Bronco Beat

Boise State defensive line coach: ‘not where I was hoping to be,’ but depth is close

At times, Boise State’s defensive line was dominant. But it would not be sustainable, not without reinforcements, which never materialized.

The Broncos were among the most productive fronts early last season, but after relying heavily on their starters, they dropped off in the second half. A handful of newcomers saw action here and there, but most had little effect.

Defensive line coach Steve Caldwell’s challenge is continuing to develop that depth, allowing his starters to stay fresh. But on Wednesday, he said he’s still hoping for more.

“We’re not taking that long stride I hoped we would right off the bat,” Caldwell said. “... I think we’re getting closer to being able to play more guys.

“We’ve still got a ways to go yet. We’re not where I was hoping to be at this time.”

Last season, the Broncos had 20 sacks in the first five games, most in the Football Bowl Subdivision. They had just nine in their final eight games, with defensive end Sam McCaskill and nose tackle David Moa at times playing every snap.

Three true freshmen saw action, two not registering a single tackle, while former walk-on Sonatane Lui had 10 stops at nose tackle. Junior college transfer defensive tackle Daniel Auelua had nine tackles.

“Every time we put the second group in there, we gave up some yards or gave up a touchdown,” Caldwell said. “That’s very frustrating, letting a team back into the game. We’ve got to the get to the point where we can close them out.”

Defensive coordinator Andy Avalos said there needs to be eight or 10 linemen that have to be trusted to be consistent, which he said “is a tough job” for Caldwell and company.

Caldwell said Auelua, sophomore defensive end Chase Hatada and redshirt freshman defensive end Kayode Rufai as backups who have taken a step up. He hoped Friday’s scrimmage would show some improvements for the unit, and coach Bryan Harsin said it did well, especially when it was faced with a short field.

“I thought they played pretty well,” Harsin said. “I would echo what Steve is saying, for our entire team right now, as far as details go.”

Moa, unsurprisingly, has been a strong performer. He flew onto the scene last season as a sophomore, racking up a team-high 8.5 sacks. He moves from being an undersized nose tackle to the team’s defensive tackle spot, playing between the offense’s guard and tackle instead of over the center. It should allow him to have more freedom of movement.

“He made a lot of plays for us last year at the nose position, but it’s more natural for him to be a tackle,” Caldwell said. “... He looks good there. He’s doing some of the same things.”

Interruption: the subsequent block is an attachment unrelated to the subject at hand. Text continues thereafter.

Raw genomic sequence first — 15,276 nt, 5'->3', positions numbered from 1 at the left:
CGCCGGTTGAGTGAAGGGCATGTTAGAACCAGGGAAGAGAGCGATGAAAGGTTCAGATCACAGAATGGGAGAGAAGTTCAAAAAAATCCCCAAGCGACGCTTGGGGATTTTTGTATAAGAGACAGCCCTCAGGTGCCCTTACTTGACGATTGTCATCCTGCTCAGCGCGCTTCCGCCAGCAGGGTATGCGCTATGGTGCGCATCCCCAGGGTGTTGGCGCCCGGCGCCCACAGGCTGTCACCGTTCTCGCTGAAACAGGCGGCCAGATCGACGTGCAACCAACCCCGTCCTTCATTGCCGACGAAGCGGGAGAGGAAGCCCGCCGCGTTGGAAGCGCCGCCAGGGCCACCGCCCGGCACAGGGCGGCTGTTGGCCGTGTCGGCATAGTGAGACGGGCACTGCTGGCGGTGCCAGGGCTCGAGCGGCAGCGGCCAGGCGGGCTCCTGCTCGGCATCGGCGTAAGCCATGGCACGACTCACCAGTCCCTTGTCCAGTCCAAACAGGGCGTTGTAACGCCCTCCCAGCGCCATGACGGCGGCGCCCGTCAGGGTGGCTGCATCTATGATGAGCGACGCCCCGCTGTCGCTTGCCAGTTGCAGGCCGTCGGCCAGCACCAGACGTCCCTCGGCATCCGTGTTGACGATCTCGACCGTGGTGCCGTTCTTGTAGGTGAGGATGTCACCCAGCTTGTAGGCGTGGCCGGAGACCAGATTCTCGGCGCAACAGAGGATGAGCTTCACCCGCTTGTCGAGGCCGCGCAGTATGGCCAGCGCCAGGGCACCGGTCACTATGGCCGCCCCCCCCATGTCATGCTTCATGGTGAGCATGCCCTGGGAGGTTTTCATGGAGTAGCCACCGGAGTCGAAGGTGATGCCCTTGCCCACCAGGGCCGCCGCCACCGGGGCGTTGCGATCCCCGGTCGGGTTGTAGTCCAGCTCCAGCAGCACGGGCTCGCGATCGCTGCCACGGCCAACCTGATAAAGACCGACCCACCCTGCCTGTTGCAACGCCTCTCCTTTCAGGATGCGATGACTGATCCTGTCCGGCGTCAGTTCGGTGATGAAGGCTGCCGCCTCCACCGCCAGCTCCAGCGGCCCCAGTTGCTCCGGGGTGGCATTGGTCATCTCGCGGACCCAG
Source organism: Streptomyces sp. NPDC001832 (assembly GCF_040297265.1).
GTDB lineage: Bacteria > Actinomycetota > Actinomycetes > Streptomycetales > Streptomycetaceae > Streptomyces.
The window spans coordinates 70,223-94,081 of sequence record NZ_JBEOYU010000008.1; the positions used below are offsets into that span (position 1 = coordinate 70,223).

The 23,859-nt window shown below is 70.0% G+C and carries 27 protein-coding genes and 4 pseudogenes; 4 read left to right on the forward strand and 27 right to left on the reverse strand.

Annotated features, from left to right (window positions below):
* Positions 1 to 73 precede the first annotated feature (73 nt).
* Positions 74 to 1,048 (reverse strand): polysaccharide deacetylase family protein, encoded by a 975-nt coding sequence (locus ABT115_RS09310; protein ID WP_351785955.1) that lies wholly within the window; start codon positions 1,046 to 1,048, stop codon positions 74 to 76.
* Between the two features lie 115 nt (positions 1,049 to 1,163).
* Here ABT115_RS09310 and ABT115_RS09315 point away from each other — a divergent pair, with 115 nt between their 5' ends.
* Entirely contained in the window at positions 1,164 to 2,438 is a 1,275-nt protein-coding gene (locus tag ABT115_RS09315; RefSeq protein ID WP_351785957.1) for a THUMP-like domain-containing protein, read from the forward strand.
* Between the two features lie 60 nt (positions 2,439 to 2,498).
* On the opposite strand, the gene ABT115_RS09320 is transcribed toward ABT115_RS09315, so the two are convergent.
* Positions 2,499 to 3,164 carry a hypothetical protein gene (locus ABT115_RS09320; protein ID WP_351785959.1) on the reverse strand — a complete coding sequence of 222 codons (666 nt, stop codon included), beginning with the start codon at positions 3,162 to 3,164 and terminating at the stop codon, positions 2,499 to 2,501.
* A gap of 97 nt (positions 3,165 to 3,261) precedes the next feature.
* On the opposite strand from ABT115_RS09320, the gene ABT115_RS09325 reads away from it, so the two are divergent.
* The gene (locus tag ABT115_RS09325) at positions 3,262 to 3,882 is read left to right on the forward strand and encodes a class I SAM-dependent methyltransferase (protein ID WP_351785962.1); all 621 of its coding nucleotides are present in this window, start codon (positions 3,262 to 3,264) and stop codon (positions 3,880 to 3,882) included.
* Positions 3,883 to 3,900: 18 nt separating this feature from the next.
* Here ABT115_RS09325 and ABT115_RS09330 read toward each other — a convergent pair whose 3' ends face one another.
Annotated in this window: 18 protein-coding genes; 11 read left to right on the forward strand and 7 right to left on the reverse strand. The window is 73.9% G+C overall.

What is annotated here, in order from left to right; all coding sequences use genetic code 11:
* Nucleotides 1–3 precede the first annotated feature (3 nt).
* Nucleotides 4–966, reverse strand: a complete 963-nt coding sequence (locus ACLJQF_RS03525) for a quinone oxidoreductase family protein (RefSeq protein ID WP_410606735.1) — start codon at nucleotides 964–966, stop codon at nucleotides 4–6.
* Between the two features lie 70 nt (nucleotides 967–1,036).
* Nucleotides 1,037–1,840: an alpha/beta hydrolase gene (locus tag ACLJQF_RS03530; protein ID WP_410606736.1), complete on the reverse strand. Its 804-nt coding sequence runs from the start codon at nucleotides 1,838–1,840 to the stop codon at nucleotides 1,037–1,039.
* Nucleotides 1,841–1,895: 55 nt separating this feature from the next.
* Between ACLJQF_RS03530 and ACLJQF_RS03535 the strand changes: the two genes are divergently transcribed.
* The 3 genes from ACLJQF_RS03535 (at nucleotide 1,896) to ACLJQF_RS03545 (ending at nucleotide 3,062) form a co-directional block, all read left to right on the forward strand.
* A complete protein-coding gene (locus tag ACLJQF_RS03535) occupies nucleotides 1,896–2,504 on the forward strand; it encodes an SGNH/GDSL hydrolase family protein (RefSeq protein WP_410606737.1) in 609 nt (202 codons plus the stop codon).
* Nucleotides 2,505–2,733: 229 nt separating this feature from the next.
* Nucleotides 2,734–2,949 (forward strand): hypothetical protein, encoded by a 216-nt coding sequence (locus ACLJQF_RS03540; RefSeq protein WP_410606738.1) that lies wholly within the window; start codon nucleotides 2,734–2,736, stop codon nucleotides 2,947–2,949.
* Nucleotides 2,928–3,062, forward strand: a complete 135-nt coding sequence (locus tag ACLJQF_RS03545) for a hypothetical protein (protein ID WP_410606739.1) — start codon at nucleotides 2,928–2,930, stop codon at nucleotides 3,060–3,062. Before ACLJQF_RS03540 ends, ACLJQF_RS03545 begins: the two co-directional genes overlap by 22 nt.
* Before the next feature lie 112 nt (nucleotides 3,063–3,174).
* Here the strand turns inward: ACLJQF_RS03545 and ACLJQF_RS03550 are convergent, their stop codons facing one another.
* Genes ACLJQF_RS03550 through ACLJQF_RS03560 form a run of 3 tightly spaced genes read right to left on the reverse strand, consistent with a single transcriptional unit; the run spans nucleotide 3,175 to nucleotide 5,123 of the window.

Lui (305 pounds) and sophomore Emmanuel Fesili (302) fit the mold at the nose, which the Broncos hope makes a difference in rush defense. Boise State plays triple option teams New Mexico and Air Force, plus pro-style teams Wyoming, San Diego State and Colorado State. After giving up 3.2 yards per carry in 2015, the Broncos allowed 4.3 ypc last year.

“Our No. 1 goal on defense is to stop the run,” Caldwell said. “We’ve got to do a better job with our pad leverage, getting off blocks and making plays.”

Junior Durrant Miles will step into the starting role at defensive end after starting in six games last season, primarily at the hybrid defensive end/linebacker STUD position. He has the size and strength to fill McCaskill’s void after his team-high 14.5 tackles for loss departed.

“I just like to be as versatile as I can be,” Miles said. “... I think defensive is good because of my frame, my length.

“If I can keep my weight up and grow into that spot, I think it’ll be really good for me.”

Miles said during fall camp, which can start at 6 a.m. and run until 10 p.m., “the D-line will stick around even longer.” There is a concerted effort to improve, to get a rotation going, which has been in place when the Broncos’ defense is at its best. Two weeks until the opener against Troy, the unit’s coach thinks once it gets closer, the focus will be get sharper.

So, can they make the strides necessary they didn’t make the first two weeks of camp?

“I think they will,” Caldwell said.

NOTE: This is the third in our position previews for the Boise State football team. Next up: running backs. Previously: defensive backs, linebackers.

Dave Southorn: 208-377-6420, @davesouthorn

Projected depth chart

Defensive end

91 Durrant Miles, 6-5, 253, Jr.: Also saw time at STUD end last year, had 35 tackles (4.5 for loss); strong, right size for DE

93 Chase Hatada, 6-3, 267, So.: Played seven games as true freshman, didn’t register a tackle; coaches love his burst off snap

Nose tackle

98 Sonatane Lui, 6-1, 305, So.: Came out of the blue as a walk-on to play right away, had 10 tackles; sturdy, quickly improving

57 Emmanuel Fesili, 6-2, 302, So.: Played two games last season; learning to rely less on strength and improving his technique

Defensive tackle

55 David Moa, 6-3, 271, Jr.: Coming off stellar year with 8.5 sacks as undersized nose, move over could free him up more

90 Daniel Auelua, 6-2, 298, Sr.: Had nine tackles in his first year with team, has taken a step up this offseason to help spell Moa

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